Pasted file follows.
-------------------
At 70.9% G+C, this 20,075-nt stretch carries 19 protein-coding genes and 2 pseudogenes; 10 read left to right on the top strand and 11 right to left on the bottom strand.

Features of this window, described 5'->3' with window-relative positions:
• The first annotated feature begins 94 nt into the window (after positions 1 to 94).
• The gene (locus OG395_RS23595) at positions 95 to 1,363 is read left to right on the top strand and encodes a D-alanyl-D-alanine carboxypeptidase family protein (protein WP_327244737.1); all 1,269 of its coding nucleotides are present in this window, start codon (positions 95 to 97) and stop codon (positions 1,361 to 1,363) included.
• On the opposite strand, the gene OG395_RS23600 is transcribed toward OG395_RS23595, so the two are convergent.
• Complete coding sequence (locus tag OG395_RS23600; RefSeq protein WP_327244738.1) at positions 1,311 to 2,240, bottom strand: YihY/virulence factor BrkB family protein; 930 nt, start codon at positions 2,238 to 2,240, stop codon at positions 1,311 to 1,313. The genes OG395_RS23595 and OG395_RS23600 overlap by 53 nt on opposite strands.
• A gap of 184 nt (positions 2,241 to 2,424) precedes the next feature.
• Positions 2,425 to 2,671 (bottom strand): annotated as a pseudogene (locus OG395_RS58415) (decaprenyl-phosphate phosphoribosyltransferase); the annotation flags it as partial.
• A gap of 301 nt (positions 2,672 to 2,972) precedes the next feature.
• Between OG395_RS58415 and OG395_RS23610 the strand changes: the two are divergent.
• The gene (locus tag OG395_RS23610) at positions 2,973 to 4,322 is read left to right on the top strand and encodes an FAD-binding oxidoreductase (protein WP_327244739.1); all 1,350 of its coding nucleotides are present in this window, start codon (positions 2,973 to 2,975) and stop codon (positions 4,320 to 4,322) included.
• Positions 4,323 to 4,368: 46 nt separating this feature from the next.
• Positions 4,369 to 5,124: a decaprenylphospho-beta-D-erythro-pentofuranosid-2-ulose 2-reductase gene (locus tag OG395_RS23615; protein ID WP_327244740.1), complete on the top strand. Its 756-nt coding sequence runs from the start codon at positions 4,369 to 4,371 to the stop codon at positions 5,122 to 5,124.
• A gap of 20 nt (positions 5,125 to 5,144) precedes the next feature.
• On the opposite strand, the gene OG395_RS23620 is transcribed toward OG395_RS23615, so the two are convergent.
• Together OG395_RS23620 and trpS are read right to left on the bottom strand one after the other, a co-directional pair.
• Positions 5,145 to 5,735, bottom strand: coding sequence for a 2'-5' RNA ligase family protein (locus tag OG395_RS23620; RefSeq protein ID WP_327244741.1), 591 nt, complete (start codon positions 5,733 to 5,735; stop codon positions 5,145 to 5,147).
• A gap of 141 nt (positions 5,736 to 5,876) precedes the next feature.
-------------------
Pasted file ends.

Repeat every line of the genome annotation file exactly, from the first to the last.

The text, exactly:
At 70.9% G+C, this 20,075-nt stretch carries 19 protein-coding genes and 2 pseudogenes; 10 read left to right on the top strand and 11 right to left on the bottom strand.

Features of this window, described 5'->3' with window-relative positions:
• The first annotated feature begins 94 nt into the window (after positions 1 to 94).
• The gene (locus OG395_RS23595) at positions 95 to 1,363 is read left to right on the top strand and encodes a D-alanyl-D-alanine carboxypeptidase family protein (protein WP_327244737.1); all 1,269 of its coding nucleotides are present in this window, start codon (positions 95 to 97) and stop codon (positions 1,361 to 1,363) included.
• On the opposite strand, the gene OG395_RS23600 is transcribed toward OG395_RS23595, so the two are convergent.
• Complete coding sequence (locus tag OG395_RS23600; RefSeq protein WP_327244738.1) at positions 1,311 to 2,240, bottom strand: YihY/virulence factor BrkB family protein; 930 nt, start codon at positions 2,238 to 2,240, stop codon at positions 1,311 to 1,313. The genes OG395_RS23595 and OG395_RS23600 overlap by 53 nt on opposite strands.
• A gap of 184 nt (positions 2,241 to 2,424) precedes the next feature.
• Positions 2,425 to 2,671 (bottom strand): annotated as a pseudogene (locus OG395_RS58415) (decaprenyl-phosphate phosphoribosyltransferase); the annotation flags it as partial.
• A gap of 301 nt (positions 2,672 to 2,972) precedes the next feature.
• Between OG395_RS58415 and OG395_RS23610 the strand changes: the two are divergent.
• The gene (locus tag OG395_RS23610) at positions 2,973 to 4,322 is read left to right on the top strand and encodes an FAD-binding oxidoreductase (protein WP_327244739.1); all 1,350 of its coding nucleotides are present in this window, start codon (positions 2,973 to 2,975) and stop codon (positions 4,320 to 4,322) included.
• Positions 4,323 to 4,368: 46 nt separating this feature from the next.
• Positions 4,369 to 5,124: a decaprenylphospho-beta-D-erythro-pentofuranosid-2-ulose 2-reductase gene (locus tag OG395_RS23615; protein ID WP_327244740.1), complete on the top strand. Its 756-nt coding sequence runs from the start codon at positions 4,369 to 4,371 to the stop codon at positions 5,122 to 5,124.
• A gap of 20 nt (positions 5,125 to 5,144) precedes the next feature.
• On the opposite strand, the gene OG395_RS23620 is transcribed toward OG395_RS23615, so the two are convergent.
• Together OG395_RS23620 and trpS are read right to left on the bottom strand one after the other, a co-directional pair.
• Positions 5,145 to 5,735, bottom strand: coding sequence for a 2'-5' RNA ligase family protein (locus tag OG395_RS23620; RefSeq protein ID WP_327244741.1), 591 nt, complete (start codon positions 5,733 to 5,735; stop codon positions 5,145 to 5,147).
• A gap of 141 nt (positions 5,736 to 5,876) precedes the next feature.